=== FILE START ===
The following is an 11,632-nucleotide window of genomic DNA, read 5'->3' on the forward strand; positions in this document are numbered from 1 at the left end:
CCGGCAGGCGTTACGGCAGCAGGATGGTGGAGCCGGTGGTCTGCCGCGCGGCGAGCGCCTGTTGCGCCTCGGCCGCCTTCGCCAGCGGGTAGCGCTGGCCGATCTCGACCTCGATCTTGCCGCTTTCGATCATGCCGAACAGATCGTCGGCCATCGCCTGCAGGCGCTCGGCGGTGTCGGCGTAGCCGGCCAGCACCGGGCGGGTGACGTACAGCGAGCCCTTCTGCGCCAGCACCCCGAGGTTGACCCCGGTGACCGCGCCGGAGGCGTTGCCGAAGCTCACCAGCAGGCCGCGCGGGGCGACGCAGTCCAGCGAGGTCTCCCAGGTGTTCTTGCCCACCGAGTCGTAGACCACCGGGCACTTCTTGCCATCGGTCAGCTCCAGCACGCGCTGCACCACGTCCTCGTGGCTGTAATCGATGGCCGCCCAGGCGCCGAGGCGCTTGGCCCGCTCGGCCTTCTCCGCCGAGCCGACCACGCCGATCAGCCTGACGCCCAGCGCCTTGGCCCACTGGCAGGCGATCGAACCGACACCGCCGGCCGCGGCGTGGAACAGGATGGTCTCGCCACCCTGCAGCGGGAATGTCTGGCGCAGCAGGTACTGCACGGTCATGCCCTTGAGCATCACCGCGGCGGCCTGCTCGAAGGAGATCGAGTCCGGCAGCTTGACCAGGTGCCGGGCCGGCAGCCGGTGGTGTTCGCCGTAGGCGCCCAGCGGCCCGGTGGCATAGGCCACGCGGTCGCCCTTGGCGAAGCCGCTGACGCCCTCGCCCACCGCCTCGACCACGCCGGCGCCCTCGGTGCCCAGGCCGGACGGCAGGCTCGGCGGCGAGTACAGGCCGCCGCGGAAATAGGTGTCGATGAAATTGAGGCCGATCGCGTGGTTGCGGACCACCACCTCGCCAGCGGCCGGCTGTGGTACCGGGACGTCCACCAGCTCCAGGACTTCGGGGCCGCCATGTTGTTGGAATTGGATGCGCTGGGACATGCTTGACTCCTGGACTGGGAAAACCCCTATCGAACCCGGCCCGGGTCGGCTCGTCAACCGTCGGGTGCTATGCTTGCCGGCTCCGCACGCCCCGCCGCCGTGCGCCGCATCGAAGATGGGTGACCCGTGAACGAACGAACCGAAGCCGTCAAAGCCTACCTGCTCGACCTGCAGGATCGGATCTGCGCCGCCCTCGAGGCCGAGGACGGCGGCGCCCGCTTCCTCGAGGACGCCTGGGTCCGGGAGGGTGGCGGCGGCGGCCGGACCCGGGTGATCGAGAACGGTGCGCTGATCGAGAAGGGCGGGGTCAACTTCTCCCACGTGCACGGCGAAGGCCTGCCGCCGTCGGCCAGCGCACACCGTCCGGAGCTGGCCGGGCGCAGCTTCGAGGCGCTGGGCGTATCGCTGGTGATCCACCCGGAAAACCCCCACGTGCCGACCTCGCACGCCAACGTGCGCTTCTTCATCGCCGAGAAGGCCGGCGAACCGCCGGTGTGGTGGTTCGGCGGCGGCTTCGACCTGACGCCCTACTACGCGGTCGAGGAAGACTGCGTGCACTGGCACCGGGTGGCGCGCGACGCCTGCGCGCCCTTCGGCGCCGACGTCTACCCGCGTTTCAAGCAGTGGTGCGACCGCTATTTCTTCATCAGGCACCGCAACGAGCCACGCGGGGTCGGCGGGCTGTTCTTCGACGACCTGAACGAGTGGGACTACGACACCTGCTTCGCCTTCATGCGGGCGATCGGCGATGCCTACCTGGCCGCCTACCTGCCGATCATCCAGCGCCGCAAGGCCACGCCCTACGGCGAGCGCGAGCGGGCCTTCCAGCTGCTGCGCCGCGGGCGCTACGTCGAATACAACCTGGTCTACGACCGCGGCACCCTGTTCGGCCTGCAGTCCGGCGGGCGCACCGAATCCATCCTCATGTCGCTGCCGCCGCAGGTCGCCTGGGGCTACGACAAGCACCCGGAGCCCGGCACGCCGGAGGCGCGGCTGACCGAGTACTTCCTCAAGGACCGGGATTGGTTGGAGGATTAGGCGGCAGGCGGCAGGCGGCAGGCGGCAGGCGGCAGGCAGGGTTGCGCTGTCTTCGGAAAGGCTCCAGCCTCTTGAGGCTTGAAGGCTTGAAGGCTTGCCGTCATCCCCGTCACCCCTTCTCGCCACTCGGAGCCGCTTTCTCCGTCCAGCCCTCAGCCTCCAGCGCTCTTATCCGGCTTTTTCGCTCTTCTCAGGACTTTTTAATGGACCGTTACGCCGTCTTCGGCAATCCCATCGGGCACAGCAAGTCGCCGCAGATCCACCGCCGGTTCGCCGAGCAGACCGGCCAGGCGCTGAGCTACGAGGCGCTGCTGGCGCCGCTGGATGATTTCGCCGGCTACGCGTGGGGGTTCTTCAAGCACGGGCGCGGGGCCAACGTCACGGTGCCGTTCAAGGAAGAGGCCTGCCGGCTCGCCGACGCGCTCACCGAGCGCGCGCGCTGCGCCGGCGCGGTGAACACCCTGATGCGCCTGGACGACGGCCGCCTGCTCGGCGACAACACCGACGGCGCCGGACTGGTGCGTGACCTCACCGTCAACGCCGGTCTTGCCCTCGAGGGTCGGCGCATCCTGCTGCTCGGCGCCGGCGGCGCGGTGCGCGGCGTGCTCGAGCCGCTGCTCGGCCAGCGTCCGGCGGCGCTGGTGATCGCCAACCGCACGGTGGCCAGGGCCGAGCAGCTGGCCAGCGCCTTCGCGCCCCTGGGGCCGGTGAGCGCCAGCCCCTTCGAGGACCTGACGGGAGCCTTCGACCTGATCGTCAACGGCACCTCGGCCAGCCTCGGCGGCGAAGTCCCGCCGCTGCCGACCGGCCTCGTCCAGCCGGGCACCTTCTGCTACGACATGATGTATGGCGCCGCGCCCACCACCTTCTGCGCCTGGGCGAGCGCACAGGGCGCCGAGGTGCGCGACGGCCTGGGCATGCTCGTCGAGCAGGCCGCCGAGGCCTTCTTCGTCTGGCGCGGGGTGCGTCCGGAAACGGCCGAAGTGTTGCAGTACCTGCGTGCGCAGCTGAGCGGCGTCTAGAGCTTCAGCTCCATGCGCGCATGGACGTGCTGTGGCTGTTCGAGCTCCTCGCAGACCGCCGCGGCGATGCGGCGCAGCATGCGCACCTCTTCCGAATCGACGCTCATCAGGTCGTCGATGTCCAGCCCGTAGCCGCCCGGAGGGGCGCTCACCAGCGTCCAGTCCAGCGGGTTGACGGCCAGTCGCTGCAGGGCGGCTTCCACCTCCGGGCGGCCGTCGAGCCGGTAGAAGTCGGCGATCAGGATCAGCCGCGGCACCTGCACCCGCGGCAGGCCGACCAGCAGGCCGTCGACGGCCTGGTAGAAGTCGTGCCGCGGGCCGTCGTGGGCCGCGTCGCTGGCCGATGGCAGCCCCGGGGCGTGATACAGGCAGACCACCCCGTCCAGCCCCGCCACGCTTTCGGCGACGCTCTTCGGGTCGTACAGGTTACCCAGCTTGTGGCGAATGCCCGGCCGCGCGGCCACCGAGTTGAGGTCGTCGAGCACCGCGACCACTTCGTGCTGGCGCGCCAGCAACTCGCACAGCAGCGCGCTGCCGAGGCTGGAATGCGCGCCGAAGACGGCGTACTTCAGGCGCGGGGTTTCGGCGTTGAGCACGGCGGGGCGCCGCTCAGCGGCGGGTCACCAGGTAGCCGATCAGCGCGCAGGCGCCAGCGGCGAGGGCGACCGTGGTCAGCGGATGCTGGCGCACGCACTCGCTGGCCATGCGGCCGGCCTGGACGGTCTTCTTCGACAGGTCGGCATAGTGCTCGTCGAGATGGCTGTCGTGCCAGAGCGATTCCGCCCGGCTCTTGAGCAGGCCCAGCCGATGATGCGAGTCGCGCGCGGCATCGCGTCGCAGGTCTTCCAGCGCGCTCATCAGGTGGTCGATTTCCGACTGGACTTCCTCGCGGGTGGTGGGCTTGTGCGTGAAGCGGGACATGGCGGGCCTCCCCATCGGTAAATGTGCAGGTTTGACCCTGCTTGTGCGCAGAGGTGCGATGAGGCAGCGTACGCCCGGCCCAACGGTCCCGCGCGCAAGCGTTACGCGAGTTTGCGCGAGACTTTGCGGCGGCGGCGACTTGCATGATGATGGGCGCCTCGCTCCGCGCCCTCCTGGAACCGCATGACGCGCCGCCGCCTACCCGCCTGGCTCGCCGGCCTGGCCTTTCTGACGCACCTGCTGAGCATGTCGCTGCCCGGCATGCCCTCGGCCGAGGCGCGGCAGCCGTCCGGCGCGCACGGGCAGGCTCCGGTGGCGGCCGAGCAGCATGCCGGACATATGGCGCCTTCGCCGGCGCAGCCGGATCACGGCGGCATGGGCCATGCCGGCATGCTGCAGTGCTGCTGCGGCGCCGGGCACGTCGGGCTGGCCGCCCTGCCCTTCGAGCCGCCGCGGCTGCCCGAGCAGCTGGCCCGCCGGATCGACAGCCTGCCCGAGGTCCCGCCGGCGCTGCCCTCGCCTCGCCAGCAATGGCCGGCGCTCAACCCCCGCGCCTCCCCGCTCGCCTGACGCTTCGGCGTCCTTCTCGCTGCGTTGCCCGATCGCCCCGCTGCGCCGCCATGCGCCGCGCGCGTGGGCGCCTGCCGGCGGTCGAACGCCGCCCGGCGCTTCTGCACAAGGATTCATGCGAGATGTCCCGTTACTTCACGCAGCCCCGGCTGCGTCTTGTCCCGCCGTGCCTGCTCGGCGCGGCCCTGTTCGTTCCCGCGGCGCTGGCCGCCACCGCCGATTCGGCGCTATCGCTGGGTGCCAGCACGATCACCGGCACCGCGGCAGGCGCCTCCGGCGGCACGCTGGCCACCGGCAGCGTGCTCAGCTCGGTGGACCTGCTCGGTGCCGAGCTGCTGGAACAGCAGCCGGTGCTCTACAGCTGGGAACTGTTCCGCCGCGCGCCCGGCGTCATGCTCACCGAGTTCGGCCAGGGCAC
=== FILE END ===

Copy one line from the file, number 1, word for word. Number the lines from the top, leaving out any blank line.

The following is an 11,632-nucleotide window of genomic DNA, read 5'->3' on the forward strand; positions in this document are numbered from 1 at the left end: